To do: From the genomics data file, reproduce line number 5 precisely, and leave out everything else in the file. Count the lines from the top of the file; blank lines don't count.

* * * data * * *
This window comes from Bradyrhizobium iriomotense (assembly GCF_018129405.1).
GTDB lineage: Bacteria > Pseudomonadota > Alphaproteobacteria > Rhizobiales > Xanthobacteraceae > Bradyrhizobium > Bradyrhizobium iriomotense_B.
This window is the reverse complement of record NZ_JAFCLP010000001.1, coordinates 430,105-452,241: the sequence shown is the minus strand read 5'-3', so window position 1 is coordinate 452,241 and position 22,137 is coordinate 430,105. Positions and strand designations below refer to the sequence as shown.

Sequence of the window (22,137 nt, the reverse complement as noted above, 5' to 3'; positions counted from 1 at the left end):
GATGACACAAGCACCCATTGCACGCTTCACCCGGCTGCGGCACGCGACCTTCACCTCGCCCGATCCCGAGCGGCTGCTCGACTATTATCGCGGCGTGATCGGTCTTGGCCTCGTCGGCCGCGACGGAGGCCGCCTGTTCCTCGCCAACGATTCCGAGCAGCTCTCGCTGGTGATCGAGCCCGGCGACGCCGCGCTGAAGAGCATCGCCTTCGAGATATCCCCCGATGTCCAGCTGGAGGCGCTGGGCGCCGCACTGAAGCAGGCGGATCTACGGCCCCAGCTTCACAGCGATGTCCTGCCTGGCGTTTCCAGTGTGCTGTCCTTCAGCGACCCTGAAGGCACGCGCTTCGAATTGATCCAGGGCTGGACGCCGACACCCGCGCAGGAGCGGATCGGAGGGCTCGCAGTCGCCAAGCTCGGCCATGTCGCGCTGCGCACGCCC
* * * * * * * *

GATGACACAAGCACCCATTGCACGCTTCACCCGGCTGCGGCACGCGACCTTCACCTCGCCCGATCCCGAGCGGCTGCTCGACTATTATCGCGGCGTGATCGGTCTTGGCCTCGTCGGCCGCGACGGAGGCCGCCTGTTCCTCGCCAACGATTCCGAGCAGCTCTCGCTGGTGATCGAGCCCGGCGACGCCGCGCTGAAGAGCATCGCCTTCGAGATATCCCCCGATGTCCAGCTGGAGGCGCTGGGCGCCGCACTGAAGCAGGCGGATCTACGGCCCCAGCTTCACAGCGATGTCCTGCCTGGCGTTTCCAGTGTGCTGTCCTTCAGCGACCCTGAAGGCACGCGCTTCGAATTGATCCAGGGCTGGACGCCGACACCCGCGCAGGAGCGGATCGGAGGGCTCGCAGTCGCCAAGCTCGGCCATGTCGCGCTGCGCACGCCC